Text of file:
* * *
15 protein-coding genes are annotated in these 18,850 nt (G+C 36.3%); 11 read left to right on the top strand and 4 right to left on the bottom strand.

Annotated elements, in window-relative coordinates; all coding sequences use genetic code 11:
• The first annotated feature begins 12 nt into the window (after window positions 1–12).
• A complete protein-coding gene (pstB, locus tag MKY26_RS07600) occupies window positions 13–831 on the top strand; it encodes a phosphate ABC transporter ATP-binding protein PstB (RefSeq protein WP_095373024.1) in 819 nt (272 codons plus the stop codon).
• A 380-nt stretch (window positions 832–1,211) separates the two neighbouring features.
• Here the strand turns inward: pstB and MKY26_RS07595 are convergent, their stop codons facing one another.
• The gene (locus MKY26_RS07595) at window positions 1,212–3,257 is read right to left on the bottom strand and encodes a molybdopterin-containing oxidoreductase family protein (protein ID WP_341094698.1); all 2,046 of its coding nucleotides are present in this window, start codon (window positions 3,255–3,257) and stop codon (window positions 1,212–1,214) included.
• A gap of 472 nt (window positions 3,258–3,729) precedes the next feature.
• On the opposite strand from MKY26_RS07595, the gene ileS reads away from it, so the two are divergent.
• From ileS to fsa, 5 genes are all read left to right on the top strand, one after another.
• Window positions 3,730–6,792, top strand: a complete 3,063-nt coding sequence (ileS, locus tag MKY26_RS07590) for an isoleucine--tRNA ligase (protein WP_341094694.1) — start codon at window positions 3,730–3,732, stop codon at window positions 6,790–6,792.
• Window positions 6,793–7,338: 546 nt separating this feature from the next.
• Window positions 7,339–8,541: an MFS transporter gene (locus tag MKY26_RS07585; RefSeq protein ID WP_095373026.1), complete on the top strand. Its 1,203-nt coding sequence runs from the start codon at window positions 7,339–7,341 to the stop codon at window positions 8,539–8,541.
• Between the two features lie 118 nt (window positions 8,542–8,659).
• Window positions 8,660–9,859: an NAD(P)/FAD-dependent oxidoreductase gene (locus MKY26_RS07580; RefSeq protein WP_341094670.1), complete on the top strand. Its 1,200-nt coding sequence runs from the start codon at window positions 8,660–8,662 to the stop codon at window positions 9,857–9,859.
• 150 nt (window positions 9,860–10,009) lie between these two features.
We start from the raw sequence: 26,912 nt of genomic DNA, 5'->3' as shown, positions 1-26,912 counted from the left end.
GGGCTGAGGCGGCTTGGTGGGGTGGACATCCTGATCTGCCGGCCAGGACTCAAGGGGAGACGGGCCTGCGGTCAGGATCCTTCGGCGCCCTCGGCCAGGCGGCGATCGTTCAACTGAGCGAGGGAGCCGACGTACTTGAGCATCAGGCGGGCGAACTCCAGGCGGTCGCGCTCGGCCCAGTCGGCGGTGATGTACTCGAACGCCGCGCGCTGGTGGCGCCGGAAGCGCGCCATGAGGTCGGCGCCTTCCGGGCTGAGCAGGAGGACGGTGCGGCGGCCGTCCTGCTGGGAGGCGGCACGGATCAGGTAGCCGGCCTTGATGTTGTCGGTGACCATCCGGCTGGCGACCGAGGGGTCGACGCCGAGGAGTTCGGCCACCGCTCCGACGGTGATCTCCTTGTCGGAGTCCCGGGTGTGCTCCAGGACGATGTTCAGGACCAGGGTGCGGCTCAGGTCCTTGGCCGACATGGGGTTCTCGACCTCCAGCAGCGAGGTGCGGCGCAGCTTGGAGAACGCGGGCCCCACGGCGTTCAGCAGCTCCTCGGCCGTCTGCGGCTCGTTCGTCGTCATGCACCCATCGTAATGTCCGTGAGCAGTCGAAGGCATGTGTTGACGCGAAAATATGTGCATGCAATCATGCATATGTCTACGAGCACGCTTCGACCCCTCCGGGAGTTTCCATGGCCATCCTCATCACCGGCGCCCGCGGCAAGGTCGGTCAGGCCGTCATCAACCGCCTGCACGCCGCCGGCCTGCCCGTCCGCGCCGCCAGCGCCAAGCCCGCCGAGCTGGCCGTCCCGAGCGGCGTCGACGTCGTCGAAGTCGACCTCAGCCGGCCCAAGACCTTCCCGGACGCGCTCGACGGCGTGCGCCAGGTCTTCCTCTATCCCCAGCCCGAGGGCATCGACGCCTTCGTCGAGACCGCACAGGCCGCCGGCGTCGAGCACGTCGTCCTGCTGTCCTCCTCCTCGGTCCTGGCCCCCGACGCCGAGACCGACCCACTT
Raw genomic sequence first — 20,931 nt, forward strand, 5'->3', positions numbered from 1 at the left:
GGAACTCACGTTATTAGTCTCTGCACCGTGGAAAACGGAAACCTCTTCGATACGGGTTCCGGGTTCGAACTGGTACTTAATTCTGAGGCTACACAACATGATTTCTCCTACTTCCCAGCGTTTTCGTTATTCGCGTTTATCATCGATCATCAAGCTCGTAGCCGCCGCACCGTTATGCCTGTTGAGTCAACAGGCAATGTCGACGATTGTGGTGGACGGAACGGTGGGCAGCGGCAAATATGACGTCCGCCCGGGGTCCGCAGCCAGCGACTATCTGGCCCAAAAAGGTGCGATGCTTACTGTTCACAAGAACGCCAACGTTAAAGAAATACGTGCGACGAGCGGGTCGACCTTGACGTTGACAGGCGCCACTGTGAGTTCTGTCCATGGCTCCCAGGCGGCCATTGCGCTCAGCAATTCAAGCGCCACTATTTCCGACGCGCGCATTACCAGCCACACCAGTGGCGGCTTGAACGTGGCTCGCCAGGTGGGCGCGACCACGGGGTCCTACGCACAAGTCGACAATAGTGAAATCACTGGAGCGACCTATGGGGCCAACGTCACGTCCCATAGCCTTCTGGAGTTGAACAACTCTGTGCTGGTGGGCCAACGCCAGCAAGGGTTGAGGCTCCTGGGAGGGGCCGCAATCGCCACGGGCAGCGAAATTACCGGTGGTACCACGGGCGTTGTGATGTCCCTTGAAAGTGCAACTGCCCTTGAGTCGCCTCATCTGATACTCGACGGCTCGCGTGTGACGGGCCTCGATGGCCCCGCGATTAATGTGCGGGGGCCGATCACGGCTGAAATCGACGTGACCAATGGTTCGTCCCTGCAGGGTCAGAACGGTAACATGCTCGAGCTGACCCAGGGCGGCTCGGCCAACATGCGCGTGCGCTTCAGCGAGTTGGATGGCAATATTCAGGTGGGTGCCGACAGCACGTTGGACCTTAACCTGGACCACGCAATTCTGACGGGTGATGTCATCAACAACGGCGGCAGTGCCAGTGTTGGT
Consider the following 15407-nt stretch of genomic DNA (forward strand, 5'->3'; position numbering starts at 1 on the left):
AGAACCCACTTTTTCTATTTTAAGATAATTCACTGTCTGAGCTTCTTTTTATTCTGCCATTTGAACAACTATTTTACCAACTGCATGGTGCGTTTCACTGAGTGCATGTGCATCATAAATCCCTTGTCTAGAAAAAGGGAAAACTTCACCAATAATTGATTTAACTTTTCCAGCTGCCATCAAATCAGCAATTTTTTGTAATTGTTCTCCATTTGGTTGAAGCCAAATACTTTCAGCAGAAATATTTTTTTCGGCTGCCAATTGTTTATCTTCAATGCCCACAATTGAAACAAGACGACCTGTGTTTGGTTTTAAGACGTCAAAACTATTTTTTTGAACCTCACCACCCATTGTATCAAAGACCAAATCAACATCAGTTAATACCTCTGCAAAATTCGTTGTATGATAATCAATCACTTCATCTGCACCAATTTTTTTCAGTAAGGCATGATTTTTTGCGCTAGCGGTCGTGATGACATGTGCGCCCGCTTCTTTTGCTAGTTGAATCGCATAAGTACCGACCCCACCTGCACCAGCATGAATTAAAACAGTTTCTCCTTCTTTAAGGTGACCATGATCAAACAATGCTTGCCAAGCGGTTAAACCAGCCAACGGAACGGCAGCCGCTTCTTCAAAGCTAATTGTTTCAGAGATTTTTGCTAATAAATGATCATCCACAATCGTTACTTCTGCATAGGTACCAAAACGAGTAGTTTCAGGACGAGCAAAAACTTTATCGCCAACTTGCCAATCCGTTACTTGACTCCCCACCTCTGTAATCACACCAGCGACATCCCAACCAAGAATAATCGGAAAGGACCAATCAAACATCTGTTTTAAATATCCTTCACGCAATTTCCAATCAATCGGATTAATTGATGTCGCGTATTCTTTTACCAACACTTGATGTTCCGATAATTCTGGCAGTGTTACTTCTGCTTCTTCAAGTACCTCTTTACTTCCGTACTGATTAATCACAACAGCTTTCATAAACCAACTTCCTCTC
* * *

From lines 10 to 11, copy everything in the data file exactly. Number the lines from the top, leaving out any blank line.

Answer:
• From ileS to fsa, 5 genes are all read left to right on the top strand, one after another.
• Window positions 3,730–6,792, top strand: a complete 3,063-nt coding sequence (ileS, locus tag MKY26_RS07590) for an isoleucine--tRNA ligase (protein WP_341094694.1) — start codon at window positions 3,730–3,732, stop codon at window positions 6,790–6,792.